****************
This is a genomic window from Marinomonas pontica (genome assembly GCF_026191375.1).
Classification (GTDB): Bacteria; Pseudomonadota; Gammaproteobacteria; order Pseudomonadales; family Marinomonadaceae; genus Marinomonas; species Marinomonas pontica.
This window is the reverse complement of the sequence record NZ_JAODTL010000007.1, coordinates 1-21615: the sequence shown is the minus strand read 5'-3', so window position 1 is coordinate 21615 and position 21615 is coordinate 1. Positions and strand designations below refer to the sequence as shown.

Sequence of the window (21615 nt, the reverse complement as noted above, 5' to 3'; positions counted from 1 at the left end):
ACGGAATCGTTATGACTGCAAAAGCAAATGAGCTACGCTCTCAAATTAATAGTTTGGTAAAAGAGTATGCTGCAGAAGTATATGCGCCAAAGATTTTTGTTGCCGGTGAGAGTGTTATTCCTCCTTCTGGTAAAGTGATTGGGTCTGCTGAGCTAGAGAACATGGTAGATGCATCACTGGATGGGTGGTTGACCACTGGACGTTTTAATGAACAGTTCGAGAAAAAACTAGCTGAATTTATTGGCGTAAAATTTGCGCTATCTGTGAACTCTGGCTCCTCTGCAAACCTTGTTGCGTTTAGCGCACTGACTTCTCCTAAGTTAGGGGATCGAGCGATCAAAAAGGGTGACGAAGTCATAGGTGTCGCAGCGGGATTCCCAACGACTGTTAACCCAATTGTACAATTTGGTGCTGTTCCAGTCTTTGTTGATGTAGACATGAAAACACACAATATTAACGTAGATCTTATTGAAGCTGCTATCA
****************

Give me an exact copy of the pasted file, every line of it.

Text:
This is a genomic window from Marinomonas pontica (genome assembly GCF_026191375.1).
Classification (GTDB): Bacteria; Pseudomonadota; Gammaproteobacteria; order Pseudomonadales; family Marinomonadaceae; genus Marinomonas; species Marinomonas pontica.
This window is the reverse complement of the sequence record NZ_JAODTL010000007.1, coordinates 1-21615: the sequence shown is the minus strand read 5'-3', so window position 1 is coordinate 21615 and position 21615 is coordinate 1. Positions and strand designations below refer to the sequence as shown.

Sequence of the window (21615 nt, the reverse complement as noted above, 5' to 3'; positions counted from 1 at the left end):
ACGGAATCGTTATGACTGCAAAAGCAAATGAGCTACGCTCTCAAATTAATAGTTTGGTAAAAGAGTATGCTGCAGAAGTATATGCGCCAAAGATTTTTGTTGCCGGTGAGAGTGTTATTCCTCCTTCTGGTAAAGTGATTGGGTCTGCTGAGCTAGAGAACATGGTAGATGCATCACTGGATGGGTGGTTGACCACTGGACGTTTTAATGAACAGTTCGAGAAAAAACTAGCTGAATTTATTGGCGTAAAATTTGCGCTATCTGTGAACTCTGGCTCCTCTGCAAACCTTGTTGCGTTTAGCGCACTGACTTCTCCTAAGTTAGGGGATCGAGCGATCAAAAAGGGTGACGAAGTCATAGGTGTCGCAGCGGGATTCCCAACGACTGTTAACCCAATTGTACAATTTGGTGCTGTTCCAGTCTTTGTTGATGTAGACATGAAAACACACAATATTAACGTAGATCTTATTGAAGCTGCTATCA